2 teeth

All’onda

22 E 13th St. New York, NY 10003(212) 231-2236 allondanyc.com

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Hype strikes again! Damn YOU HYPE!!!!

I swear this place must’ve made it onto at least half a dozen top lists in NYC, from Thrillist to New York Magazine. Well, unless you’re caught up in some cockamamie Brewster’s Millions scheme where you’re trying to squander your hard-earned coin, I’d say skip it, because it’s almost all’unda whelming.

From the moment the first starter hit the table things were off. The arancini with black truffles were so lacking they should be blacklisted. Not even the faintest hint of earthiness from the truffles, which most likely didn’t come from France. And no butteriness or creamy cheese to make the risotto shine from within.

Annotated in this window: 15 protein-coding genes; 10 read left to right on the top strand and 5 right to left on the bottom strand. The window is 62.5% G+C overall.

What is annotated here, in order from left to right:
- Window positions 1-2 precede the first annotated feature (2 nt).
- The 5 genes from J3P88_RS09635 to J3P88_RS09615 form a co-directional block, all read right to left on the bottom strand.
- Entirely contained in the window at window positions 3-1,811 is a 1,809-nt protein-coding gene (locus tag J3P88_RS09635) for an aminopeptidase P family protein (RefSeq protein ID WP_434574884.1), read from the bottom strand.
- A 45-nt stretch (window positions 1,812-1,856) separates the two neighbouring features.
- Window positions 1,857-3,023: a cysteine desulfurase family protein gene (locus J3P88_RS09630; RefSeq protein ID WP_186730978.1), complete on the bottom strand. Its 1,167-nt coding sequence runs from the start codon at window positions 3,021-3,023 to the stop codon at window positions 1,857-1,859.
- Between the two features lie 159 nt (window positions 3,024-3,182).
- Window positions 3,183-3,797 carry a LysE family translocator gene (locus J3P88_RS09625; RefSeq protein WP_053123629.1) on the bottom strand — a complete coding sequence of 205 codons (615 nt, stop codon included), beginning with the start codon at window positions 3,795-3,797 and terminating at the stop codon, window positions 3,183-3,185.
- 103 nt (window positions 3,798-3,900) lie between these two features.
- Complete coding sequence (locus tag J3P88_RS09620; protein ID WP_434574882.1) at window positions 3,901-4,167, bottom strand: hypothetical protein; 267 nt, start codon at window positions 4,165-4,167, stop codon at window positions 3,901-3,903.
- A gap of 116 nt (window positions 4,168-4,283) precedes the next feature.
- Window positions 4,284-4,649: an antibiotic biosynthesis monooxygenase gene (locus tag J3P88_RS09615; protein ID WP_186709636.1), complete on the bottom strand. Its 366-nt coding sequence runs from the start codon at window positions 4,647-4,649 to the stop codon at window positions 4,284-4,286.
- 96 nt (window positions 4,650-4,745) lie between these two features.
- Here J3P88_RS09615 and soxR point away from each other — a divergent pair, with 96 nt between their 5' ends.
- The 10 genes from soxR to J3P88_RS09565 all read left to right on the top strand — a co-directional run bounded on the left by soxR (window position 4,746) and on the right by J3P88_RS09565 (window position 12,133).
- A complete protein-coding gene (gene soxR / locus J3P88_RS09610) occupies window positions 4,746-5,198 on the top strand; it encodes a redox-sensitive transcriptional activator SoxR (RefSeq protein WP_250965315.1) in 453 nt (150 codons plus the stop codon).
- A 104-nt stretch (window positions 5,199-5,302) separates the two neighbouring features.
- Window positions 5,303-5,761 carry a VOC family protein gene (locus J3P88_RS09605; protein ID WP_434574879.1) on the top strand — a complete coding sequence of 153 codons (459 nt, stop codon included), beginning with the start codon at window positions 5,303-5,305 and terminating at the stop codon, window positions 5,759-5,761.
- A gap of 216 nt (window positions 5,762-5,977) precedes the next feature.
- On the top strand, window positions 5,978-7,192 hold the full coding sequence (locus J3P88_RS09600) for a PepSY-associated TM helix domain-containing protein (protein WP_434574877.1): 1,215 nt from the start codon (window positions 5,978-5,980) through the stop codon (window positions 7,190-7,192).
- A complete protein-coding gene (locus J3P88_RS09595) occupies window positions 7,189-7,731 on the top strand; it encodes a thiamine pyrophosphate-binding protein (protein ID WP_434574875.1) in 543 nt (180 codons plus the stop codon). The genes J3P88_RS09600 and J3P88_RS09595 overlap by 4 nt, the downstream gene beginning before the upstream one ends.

The polenta crisps had their issues as well, served with a baccalà montecato dip (cod salad) that was so incredibly salty no one was able to endure more than a single bite.

The best of the lot was easily the duck crostini, but that was in large part due to the lack of competition. Almost like a foie gras terrine, the duck was silky smooth, spreading over the toast like a blanket of richness, sweetened with pickled Asian pear and contrasted with a little hazelnuttiness.